In New York City, a police officer caught on video appeared to slap, punch and then drag a dark-skinned man. Police said that they had spotted the man filming officers who were arresting a couple for allegedly violating the city’s social distancing orders and that he had taken a “fighting stance.”
In Chicago, police set up checkpoints, checked IDs and barred nonresidents from entering four city blocks with a culture of casual street-corner gatherings and, police say, open-air drug markets. The area’s population is mostly black, and civil liberties advocates questioned the legality of singling out one neighborhood. But police say disrupting all gatherings is part of their new public health mandate.
And in Philadelphia, police dragged a black man from a city bus after he failed to comply with a city order requiring masks on public transit. Police say the man was removed, pressed into the side of a bus and arrested after ignoring and resisting commands. But another man who had created a face covering out of clothing, consistent with CDC recommendations in the absence of a mask, was also ordered off the same bus.
As states and cities across the country have modified social distancing orders into a patchwork of recommendations and requirements, many are paying increased attention to how and where social distancing orders are being enforced. And some experts say a pattern, based on anecdotes and available data, is emerging showing that different standards are being applied for different groups.
The homeless, people in low-income neighborhoods and people of color wherever they congregate face disproportionate enforcement of social distancing rules, which sometimes ends in arrest, armed police response in crisis uniform and physical takedowns, according to experts. What limited data can be gleaned from the nation’s five largest cities — New York, Los Angeles, Chicago, Houston and Phoenix — begins to outline a picture of uneven enforcement.
But what’s happening with social distancing enforcement mirrors broader patterns in policing, who is most agressively monitored, handled when coming in contact with police and then penalized, according to multiple police accountability, civil rights and civil liberties advocates.
Data provided to NBC News by the New York Police Department show that from mid-March to mid-May, about 81 percent of all citations for social distancing violations were issued to black or Latino individuals, although only about half the city’s population are black or Latino.
But in the spaces in New York and other cities around the country where mostly white people gather, they appear free to sunbathe and picnic, with the occasional police offer of a mask, or even crowd together in small pools. And Americans have watched overwhelmingly white anti-social distancing protesters shove, scream and arm themselves at rallies in state capitals. There, they’ve faced-off with police who were not wearing riot gear, and yelled about alleged tyranny.
“We’ve just started seeing more and more incidents happen,” said Lynda Garcia, director of the policing campaign at the Leadership Conference on Civil and Human Rights. “We recognize this is unprecedented. We don’t necessarily have the answers, and law enforcement doesn’t have the answers. But we do think we need to put our heads together to reduce the disparities we’ve already seen in the arrests and stops because this is not a public health response to this epidemic. Arresting someone and putting them in jail is the opposite of social distancing.”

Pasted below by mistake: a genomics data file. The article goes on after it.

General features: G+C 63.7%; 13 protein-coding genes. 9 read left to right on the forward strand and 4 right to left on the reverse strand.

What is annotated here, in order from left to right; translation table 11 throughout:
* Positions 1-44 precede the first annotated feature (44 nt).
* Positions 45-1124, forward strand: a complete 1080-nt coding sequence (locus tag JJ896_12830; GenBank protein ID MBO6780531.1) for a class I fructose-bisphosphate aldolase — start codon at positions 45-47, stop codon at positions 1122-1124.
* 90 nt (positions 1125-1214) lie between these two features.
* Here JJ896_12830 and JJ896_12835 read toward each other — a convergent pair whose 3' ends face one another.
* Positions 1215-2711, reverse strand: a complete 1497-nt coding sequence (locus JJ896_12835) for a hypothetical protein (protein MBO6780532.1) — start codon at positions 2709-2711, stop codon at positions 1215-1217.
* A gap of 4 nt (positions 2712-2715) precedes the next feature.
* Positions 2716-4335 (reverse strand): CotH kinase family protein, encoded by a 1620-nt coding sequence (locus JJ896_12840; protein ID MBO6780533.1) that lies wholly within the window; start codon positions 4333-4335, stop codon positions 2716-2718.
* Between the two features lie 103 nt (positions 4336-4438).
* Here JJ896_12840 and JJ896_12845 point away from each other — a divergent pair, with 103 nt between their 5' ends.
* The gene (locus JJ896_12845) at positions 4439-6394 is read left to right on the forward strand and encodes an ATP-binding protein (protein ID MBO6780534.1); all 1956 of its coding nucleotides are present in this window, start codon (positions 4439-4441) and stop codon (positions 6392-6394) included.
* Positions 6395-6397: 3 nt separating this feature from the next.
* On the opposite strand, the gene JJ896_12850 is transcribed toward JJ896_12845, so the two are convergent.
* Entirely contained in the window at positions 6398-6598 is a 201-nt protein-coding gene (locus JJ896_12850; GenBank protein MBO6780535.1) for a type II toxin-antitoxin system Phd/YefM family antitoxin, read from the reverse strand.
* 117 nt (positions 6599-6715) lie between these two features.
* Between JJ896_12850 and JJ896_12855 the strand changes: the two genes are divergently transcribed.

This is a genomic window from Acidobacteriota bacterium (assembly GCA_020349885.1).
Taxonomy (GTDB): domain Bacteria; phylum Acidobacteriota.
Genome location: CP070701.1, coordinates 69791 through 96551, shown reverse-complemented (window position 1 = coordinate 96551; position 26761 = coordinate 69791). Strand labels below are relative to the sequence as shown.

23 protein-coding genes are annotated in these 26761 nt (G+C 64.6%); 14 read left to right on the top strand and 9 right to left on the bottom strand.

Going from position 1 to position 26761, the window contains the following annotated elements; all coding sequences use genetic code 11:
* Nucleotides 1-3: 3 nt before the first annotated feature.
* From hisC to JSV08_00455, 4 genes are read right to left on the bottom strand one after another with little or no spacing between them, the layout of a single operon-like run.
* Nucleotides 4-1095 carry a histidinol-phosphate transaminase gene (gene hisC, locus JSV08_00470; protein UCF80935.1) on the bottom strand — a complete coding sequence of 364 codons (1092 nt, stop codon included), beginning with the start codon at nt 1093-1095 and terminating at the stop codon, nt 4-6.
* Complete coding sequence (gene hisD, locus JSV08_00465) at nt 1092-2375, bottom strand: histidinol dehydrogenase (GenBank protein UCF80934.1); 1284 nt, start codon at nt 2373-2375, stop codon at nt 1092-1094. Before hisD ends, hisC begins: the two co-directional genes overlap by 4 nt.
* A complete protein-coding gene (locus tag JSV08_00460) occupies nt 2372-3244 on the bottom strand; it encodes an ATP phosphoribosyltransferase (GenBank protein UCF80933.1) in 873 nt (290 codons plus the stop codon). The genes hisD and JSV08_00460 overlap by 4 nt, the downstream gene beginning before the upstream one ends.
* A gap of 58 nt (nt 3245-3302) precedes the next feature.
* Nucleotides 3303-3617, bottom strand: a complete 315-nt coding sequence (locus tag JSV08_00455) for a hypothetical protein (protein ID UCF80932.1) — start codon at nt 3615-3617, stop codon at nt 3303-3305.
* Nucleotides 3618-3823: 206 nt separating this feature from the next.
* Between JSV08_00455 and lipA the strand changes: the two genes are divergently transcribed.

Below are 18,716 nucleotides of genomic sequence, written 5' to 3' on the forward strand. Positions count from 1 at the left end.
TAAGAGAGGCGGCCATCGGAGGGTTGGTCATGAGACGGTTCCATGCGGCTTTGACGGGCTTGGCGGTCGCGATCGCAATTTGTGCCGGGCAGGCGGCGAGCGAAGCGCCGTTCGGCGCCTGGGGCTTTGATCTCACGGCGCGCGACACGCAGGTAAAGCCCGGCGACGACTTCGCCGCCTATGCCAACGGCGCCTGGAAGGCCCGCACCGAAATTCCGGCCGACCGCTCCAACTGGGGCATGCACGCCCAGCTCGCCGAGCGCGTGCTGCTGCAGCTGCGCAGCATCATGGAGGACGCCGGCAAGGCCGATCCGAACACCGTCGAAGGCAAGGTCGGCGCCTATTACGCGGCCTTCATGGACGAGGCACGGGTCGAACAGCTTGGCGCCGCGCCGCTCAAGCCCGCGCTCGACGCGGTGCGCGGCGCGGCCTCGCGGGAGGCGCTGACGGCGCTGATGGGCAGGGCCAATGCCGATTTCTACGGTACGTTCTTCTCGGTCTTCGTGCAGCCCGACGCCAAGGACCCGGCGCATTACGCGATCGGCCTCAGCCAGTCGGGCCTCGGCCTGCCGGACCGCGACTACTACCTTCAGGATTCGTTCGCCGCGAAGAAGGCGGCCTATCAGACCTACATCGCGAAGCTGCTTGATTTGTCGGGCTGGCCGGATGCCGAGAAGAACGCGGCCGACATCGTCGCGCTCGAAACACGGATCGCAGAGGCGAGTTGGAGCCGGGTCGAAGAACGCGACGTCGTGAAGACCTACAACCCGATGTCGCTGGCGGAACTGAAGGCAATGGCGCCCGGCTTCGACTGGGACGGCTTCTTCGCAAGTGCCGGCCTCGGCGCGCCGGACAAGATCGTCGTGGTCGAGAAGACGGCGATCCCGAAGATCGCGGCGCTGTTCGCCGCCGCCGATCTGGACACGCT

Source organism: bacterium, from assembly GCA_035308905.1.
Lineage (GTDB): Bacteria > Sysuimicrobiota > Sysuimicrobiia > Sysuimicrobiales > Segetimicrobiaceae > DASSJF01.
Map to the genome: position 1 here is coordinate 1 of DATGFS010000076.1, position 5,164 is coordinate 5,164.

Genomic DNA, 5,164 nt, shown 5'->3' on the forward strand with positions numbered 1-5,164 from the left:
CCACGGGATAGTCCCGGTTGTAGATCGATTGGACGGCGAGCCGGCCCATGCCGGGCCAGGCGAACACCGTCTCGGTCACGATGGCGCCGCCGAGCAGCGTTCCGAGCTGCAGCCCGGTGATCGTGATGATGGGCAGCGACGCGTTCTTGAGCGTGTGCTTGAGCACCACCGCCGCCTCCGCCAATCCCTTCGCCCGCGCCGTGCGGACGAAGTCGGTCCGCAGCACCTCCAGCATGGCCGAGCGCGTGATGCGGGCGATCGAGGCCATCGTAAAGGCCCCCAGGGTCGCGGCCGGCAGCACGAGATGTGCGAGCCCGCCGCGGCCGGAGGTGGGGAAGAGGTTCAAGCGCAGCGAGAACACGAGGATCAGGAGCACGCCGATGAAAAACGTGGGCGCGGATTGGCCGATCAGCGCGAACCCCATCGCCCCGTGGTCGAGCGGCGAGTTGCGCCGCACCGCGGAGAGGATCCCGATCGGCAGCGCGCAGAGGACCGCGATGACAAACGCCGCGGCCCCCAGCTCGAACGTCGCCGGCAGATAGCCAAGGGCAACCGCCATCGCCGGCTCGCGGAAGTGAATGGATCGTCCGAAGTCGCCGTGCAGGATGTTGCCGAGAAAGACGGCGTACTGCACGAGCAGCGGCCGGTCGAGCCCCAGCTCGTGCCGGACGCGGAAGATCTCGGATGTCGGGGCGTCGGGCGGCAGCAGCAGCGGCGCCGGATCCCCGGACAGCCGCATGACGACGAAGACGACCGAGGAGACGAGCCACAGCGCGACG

Last week, a collective led by the Leadership Conference released a set of guidelines they believe the nation’s more than 18,000 federal, state, county and local policing agencies should follow. It includes recommendations such as “Stop criminalizing vulnerable communities” and “Prioritize bias-free policies and practices.” A handful of professional associations for police officers also signed the document in support.
Data made available by the NYPD shows that from March 16 to May 10, 374 citations without arrests were issued for social distancing violations. Of these, 51 percent were issued to black people and nearly 30 percent to Latinos.
Also during that time, 66.4 percent of those arrested in “COVID-19-related matters,” as defined by the NYPD, were black and 24 percent were Latino. In comparison, 7.2 percent were white and 2.4 percent Asian. Those numbers contrast dramatically with the racial makeup of the city’s population. The NYPD said these were not social distancing enforcement actions but responses to hate crimes, domestic violence, weapons possession and altercations in which the coronavirus figured prominently, police said.
“One arrest even included a bank robber who presented a note to a teller that said, ‘This is a bank robbery, I have COVID,’” police said in a statement emailed to NBC News.
In a mid-May press conference Police Commissioner Dermot Shea reacted angrily when asked about differences in social distancing enforcement activity during a city COVID-19 crisis briefing.
"I will push back strongly on any notion that this is business as usual for the NYPD or that this is quote unquote racist policing,” he said.
What’s happened so far in the city echoes a familiar pattern, some police accountability advocates say.
“The NYPD’s approach to social-distancing enforcement is stop and frisk 2.0,” Darius Charney, senior staff attorney at the Center for Constitutional Rights, said in a statement Tuesday. The organization, represented in court by Charney, brought the suit that prompted a judge to rule that the NYPD’s use of “stop-and-frisk” policing tactic was unconstitutional.
“But since the court ruling in 2013,” Charney continued in the statement, “the NYPD has continued to stop and frisk minorities at an alarmingly disproportionate rate. This latest activity, under the veil of social-distance enforcement, shows there is a racist double standard happening across the boroughs and that is it business as usual for the NYPD.”